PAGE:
For Justine Otto, It’s “All Shades, All Hues, All Blues”

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Hollis Taggart, NYC // February 15, 2024 – March 16, 2024

Hollis Taggart is pleased to present All Shades, All Hues, All Blues, the Hamburg, Germany-based Justine Otto‘s first solo show in New York City. In her latest body of work, Otto applies her innovative compositional approach and signature palette to a series of figures of musicians created through indeterminate forms and shapes emerging out of abstract backgrounds. Though more figurative than abstract, nothing is obvious about Otto’s figuration, with a total lack of clarity as to where a figure ends and an instrument begins, resulting in musicians and their instruments at times blending together into enigmatic compositions that confound the eye. Featuring eleven paintings and one sculpture created over the past two years, All Shades, All Hues, All Blues will be on view through March 16, 2024.

Otto’s figuration often nods to archetypes such as generals, cowboys, statesmen, or musicians. Following the successful inclusion of individual paintings by the artist in several group shows at the gallery, All Shades, All Hues, All Blues is the first time viewers in New York City can experience Otto’s brushwork and obscure portraiture as applied across an entire body of work. While Otto’s individual works are mesmerizing, the effect of seeing her technique applied across various images of one archetype is intoxicating. Taken together, the paintings in All Shades, All Hues, All Blues are a portrait of an orchestra, with Otto visualizing the experience of listening to music, masterfully capturing the motion of sound through her dynamic use of color and form. Puncturing her dark palette with brief moments of bright color, it is as if the viewer can pick out the beats or accents from the music generated by the paintings in the exhibition.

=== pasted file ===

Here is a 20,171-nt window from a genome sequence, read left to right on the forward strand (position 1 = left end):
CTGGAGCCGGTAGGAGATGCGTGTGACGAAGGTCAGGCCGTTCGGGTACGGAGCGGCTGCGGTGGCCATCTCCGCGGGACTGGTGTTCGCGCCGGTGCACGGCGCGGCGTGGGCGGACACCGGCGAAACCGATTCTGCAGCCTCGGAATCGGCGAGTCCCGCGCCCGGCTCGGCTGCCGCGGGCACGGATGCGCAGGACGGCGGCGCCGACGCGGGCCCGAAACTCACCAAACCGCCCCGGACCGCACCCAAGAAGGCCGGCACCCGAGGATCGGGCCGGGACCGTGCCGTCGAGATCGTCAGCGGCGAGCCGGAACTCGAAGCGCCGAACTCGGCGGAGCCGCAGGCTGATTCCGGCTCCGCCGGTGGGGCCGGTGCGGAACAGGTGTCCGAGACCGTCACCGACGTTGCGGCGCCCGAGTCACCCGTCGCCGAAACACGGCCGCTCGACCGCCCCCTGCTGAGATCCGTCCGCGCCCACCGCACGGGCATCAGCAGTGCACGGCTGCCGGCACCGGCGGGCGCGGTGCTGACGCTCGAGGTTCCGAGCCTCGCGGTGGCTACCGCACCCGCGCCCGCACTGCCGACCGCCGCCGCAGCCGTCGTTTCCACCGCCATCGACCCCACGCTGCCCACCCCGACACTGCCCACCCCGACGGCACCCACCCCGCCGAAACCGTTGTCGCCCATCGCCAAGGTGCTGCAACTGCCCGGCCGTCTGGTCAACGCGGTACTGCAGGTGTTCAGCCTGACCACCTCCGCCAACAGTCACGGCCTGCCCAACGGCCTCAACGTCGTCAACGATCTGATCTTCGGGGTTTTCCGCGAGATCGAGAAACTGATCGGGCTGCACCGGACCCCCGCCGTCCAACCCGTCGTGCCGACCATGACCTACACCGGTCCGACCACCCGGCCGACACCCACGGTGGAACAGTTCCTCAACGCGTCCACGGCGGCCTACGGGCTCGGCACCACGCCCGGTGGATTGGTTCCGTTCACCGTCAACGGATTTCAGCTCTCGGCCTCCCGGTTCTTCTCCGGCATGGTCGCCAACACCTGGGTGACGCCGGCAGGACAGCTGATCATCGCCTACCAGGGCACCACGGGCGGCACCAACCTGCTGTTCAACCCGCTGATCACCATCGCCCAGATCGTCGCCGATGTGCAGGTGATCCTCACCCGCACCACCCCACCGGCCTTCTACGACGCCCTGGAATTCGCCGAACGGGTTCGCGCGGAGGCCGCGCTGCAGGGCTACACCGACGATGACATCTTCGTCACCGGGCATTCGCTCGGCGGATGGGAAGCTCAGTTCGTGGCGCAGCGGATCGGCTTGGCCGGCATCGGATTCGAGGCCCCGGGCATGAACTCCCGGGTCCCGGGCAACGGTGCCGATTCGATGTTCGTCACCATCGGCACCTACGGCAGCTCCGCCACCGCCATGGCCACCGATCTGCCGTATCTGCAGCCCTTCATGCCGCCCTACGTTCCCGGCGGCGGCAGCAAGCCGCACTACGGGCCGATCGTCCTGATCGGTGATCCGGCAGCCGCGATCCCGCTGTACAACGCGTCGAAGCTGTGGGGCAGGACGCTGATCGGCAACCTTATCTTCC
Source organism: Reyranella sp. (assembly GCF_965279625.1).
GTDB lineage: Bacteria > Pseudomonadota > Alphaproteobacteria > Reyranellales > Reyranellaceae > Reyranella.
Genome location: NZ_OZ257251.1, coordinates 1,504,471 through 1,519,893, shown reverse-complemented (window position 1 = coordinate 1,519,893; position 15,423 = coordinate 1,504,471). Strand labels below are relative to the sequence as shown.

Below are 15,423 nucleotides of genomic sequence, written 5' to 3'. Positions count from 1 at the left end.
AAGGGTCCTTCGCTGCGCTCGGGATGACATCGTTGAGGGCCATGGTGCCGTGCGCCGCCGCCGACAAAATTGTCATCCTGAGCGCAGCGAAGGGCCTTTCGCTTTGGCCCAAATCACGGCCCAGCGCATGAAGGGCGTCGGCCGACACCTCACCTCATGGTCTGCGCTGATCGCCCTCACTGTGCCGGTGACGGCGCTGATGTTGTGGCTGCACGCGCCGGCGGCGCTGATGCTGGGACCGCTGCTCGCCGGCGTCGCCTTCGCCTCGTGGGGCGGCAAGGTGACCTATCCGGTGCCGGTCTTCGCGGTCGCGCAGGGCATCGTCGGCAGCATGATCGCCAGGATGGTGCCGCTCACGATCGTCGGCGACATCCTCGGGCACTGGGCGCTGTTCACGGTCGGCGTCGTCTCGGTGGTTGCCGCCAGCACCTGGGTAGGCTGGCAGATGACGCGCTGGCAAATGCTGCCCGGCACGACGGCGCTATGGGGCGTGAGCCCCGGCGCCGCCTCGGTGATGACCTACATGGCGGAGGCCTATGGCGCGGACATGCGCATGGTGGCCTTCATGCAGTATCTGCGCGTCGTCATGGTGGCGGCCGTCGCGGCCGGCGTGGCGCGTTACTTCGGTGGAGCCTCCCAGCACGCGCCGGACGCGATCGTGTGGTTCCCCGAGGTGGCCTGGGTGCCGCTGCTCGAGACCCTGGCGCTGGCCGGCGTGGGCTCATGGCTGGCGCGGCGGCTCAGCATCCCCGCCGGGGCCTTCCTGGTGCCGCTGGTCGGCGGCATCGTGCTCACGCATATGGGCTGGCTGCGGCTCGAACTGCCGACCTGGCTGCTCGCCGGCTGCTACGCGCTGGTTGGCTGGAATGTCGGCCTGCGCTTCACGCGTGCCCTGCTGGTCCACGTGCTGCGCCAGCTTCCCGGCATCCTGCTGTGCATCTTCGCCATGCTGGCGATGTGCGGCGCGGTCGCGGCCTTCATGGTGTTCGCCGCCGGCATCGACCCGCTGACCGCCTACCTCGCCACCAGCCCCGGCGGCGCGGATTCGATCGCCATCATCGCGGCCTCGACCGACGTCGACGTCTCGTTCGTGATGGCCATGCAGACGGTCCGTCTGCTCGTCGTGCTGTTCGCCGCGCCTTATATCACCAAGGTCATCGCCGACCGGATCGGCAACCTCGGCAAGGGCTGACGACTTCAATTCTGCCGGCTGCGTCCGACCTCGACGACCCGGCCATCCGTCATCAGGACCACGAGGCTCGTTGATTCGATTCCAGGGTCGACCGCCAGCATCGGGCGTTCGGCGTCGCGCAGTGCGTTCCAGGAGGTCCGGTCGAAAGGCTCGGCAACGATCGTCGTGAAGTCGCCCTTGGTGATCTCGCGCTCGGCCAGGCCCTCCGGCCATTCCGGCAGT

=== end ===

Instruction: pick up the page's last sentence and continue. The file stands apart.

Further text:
Otto’s visual language not only blends abstraction and figuration but is also heavily influenced by surrealism. In Otto’s orchestra, there is a proliferation of fingers and limbs so tangled that the harp in The Harpist might have a high-heeled foot; the flutist in Blower might have a dozen arms; or the strings might stretch across the painting as if the canvas itself is being played by the group of figures in Musica Contemporanea. As art critic and curator Mark Gisbourne notes in the catalogue accompanying the exhibition: “the pictured synthesis of the visual and the aural – of sound and image, musicians and music makers – has a long tradition in painting culture, […] a synthesis of sublimated facture Justine Otto the painter has uniquely mastered and made her own.”

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